Alongside his twin brother, he formed the hugely successful P-Square – the first afrobeats supergroup. They set the standard and blazed a trail for the explosion of musical talent we’ve seen in the last decade.
Now, more than three years after the duo’s acrimonious split, Mr P is finally getting ready to release his debut solo album, The Prodigal.
“This is more like me trying to express myself, my creativity. I want to be in charge of myself, I want to get things done. Getting the opportunity for people to know my own sound. My music is not like every song you must play them in the club.”
It should come as no surprise that such an influential figure has been able to dip into his ample contacts book.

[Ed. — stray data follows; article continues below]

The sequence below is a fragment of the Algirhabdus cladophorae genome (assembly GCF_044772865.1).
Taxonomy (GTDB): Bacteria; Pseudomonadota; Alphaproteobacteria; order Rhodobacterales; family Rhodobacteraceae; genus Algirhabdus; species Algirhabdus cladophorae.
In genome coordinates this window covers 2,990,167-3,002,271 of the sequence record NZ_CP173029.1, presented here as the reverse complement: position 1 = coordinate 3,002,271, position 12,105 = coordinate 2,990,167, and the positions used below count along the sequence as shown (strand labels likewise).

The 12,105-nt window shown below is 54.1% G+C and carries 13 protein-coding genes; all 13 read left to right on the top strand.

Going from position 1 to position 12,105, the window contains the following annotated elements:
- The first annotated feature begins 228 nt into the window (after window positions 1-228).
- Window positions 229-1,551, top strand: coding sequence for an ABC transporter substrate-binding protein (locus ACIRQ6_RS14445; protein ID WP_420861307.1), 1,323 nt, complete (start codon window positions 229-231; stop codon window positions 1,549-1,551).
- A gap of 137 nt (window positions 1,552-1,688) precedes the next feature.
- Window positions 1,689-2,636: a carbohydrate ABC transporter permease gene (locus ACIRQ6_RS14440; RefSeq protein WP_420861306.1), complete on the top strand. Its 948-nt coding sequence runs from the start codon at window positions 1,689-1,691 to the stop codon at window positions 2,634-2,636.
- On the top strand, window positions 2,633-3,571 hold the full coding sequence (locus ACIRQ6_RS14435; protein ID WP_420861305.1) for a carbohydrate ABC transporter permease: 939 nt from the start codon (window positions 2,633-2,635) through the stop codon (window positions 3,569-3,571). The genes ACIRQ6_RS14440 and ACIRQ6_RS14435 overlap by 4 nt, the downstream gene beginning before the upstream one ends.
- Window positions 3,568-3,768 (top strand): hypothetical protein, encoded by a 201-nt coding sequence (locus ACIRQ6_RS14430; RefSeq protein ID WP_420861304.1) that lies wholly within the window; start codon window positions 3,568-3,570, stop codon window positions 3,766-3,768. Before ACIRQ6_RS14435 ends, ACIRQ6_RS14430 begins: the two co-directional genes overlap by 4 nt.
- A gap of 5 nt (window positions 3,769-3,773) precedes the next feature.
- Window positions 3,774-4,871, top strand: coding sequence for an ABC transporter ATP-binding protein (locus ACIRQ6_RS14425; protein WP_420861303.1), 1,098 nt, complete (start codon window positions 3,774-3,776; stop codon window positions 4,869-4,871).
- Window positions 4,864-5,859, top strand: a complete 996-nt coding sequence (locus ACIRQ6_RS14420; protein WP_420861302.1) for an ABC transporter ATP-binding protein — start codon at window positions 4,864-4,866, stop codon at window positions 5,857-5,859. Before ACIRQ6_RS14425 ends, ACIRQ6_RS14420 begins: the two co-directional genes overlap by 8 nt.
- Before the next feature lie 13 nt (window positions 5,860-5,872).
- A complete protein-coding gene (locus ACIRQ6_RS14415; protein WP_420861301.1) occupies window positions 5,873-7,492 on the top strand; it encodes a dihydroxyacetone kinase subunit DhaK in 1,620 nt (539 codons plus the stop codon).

Teni, Simi, Tiwa Savage and Mohombi all make guest appearances. Wande Coal was the collaborator on lead-off single, Follow My Lead.
Not that Mr P is too worried about the choice of promotional track.
“I’m never a fan of singles. I’m more a fan of projects, album. That’s the kind of person I am.”
But production of the record didn’t always run smoothly because of the pandemic, political protests and personal tragedy.
The recent passing of Mr P’s father-in-law follows a summer of upheaval when his entire family caught Covid-19.
“I had one of the worst moments with my family. I caught it, my wife caught it, my daughter… all my domestic staff. I’m in the guest room, I’m talking to my family on the phone. That’s how we communicated for three weeks.”
The experience means he has little time for Nigeria’s coronavirus deniers.
“People said the government have paid me to claim that I have Covid. Somebody said a comment that really hurt me, [that] I should have died on this Covid so they would know truly, truly that I actually caught it. I was like, wow.”
“It’s sad that over here people are still doubting Covid is real.”